The ability to plan is one of the skills employers want. Planning includes:
- Daily Planning
- Weekly Planning
Planning is also part of…
- Review calendar, to do list, and weekly plan.
- Set priorities and act.
- Make changes and add incoming tasks to lists as needed.
- If there are extra moments, choose items from goal and project plans and master list.
- In the afternoon, check that all daily routine items have been done. Check off completed daily goals, on the habit chart.
- At close of day, celebrate what you have accomplished and plan for tomorrow. Make a daily to do list for the next day, adding items from your calendar and weekly plan.
- What’s on my calendar?
- What’s on my to-do list that must be done TODAY? Which are the Most Important Tasks?
- If I can only do ONE of these tasks, which should it be? Start with that one, then go to the next one.
- What is the best use of your time right now? (Alan Lakein)
- Which quadrant of Stephen R Covey’s time management matrix is this task in?
- What actions can be taken today to move a project or goal forward?
- Which actions are top priority?
- What’s the next action required? (David Allen) …learn more at GTD Essentials
- What activities am I not doing, that might help me reach goals if I did them? (Brian Tracy)
10 Productivity Questions to Ask Yourself Every Day from timemanagementninja.com
Capture incoming tasks and add them to your system:
- Does it have a deadline? Yes-enter in calendar
- Do you want to act on it now? Yes-Is it more than one step? Yes-plan a project. No-add to To-do list.
- Do you want to act on it later? Yes-Is there a due date? Yes-add to calendar. Want to do, but no due date-add to a follow-up system. Maybe-add to idea file.
- Did I begin the day with a plan for doing a few MITs?
- Did I choose the top priority one and begin with that one?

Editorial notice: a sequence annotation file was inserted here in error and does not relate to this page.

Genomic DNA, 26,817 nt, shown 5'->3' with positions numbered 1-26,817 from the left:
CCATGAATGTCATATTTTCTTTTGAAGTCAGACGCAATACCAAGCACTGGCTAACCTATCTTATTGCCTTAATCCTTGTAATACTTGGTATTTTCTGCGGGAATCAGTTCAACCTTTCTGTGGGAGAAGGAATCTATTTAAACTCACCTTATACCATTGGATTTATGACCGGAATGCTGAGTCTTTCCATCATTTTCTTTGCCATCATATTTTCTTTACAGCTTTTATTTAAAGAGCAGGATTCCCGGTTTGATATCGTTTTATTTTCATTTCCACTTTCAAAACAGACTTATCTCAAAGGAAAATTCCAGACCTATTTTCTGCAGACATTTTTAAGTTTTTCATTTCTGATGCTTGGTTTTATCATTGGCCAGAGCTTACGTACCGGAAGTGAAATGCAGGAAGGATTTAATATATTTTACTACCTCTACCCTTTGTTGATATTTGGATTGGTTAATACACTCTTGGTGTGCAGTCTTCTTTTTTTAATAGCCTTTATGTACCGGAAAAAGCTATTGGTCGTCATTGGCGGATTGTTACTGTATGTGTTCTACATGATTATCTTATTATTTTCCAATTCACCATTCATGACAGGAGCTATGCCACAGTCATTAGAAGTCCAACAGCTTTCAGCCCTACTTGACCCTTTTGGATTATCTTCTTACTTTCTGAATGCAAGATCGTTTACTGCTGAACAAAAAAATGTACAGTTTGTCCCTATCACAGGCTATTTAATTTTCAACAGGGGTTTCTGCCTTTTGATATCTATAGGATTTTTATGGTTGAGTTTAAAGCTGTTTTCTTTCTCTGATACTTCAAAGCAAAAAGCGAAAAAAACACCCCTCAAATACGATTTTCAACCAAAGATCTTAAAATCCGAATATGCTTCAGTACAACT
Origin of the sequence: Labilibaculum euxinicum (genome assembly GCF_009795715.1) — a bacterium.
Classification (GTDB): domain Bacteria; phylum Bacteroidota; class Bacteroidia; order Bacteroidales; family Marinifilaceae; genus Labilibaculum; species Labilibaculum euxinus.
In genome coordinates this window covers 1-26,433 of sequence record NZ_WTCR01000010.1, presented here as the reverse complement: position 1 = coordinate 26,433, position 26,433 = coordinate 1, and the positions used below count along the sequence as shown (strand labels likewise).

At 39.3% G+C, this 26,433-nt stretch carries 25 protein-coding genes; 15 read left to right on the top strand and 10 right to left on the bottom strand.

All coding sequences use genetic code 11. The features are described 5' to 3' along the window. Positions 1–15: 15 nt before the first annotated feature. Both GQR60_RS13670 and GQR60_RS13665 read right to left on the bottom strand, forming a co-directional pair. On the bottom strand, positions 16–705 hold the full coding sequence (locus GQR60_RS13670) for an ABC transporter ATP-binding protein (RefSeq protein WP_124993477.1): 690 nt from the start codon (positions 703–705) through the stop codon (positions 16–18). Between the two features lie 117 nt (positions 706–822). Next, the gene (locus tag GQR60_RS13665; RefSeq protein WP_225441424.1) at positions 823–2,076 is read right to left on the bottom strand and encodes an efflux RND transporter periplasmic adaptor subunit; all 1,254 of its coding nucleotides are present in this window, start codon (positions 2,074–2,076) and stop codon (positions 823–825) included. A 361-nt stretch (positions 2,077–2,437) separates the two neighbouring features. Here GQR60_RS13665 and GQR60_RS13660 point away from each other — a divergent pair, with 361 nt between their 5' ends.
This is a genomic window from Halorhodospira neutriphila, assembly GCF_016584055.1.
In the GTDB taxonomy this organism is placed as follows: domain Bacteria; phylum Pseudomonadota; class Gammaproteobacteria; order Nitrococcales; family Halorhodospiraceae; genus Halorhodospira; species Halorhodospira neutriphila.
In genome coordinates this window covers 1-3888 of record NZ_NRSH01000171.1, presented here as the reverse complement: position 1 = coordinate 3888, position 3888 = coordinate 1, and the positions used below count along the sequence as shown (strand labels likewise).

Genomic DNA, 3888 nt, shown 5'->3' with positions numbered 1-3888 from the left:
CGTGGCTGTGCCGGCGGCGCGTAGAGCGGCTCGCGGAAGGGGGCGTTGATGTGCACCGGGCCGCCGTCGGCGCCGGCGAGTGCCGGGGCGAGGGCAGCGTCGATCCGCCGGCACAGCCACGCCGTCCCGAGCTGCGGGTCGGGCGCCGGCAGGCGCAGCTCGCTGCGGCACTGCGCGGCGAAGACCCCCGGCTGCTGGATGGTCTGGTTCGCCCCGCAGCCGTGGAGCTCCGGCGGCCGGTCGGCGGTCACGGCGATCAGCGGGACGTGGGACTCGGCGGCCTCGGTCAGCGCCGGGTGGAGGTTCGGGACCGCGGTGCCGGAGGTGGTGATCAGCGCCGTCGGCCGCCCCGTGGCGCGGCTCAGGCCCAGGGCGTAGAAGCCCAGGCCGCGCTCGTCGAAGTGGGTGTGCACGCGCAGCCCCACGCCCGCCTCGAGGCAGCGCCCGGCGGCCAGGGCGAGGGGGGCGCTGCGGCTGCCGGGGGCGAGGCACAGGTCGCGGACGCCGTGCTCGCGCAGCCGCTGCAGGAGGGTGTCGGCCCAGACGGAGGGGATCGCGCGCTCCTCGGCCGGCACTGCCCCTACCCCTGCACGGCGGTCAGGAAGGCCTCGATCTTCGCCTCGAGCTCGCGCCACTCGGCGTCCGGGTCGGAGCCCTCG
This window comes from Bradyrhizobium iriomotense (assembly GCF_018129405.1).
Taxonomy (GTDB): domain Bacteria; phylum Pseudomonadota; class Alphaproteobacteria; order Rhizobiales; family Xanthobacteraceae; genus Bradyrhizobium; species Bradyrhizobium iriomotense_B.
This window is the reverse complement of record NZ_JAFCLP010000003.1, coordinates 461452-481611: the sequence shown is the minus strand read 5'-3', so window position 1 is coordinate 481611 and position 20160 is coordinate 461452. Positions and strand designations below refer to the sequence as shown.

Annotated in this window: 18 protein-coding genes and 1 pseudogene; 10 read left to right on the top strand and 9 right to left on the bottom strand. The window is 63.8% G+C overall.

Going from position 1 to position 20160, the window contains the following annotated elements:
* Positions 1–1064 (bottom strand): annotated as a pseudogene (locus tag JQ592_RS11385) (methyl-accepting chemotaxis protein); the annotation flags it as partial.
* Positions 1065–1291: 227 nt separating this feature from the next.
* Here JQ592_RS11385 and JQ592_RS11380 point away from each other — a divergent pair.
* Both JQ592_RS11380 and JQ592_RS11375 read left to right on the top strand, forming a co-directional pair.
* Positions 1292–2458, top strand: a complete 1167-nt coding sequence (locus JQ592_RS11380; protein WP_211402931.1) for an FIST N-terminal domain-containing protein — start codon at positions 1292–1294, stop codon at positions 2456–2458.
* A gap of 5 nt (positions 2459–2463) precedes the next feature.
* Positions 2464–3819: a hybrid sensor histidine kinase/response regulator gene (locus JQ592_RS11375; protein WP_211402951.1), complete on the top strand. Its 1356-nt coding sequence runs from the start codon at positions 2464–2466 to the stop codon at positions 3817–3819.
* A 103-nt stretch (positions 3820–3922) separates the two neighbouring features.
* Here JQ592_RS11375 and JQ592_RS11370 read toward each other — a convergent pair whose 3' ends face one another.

- How many tasks were accomplished today? How many were carried forward? How many were added?
- Did I use my high energy time for tasks that needed thought and creativity?
- Did I leave my workspace organized and ready for tomorrow?
- Have I reviewed my calendar, to do list, and weekly plan, and picked MITs for tomorrow?
- What interruptions and time-wasters were encountered? Could they have been avoided?
- Did I spend enough time with family and friends?
- Did I spend enough time on fitness, leisure and spiritual activities?
Everyday Reflections for Effective Time Management from rightattitudes.com
A book called “The Personal Efficiency Program” by Kerry Gleeson really gave me a better understanding of how planning works. (Affiliate link: I receive a small commission at no additional cost to you if you click through and make a purchase with an affiliate link. Thank you for your support!)
Studies have discovered:
- we can’t store much in our memory, and it drains energy if we try.
- Be aware of the Planning Fallacy: we tend to under-estimate how much time tasks will take.
Learn more: This is part of the free Time Management 101 Tutorial | see also: Skills Employers Want #4: Planning | Optimize Your Day With the Science of Productivity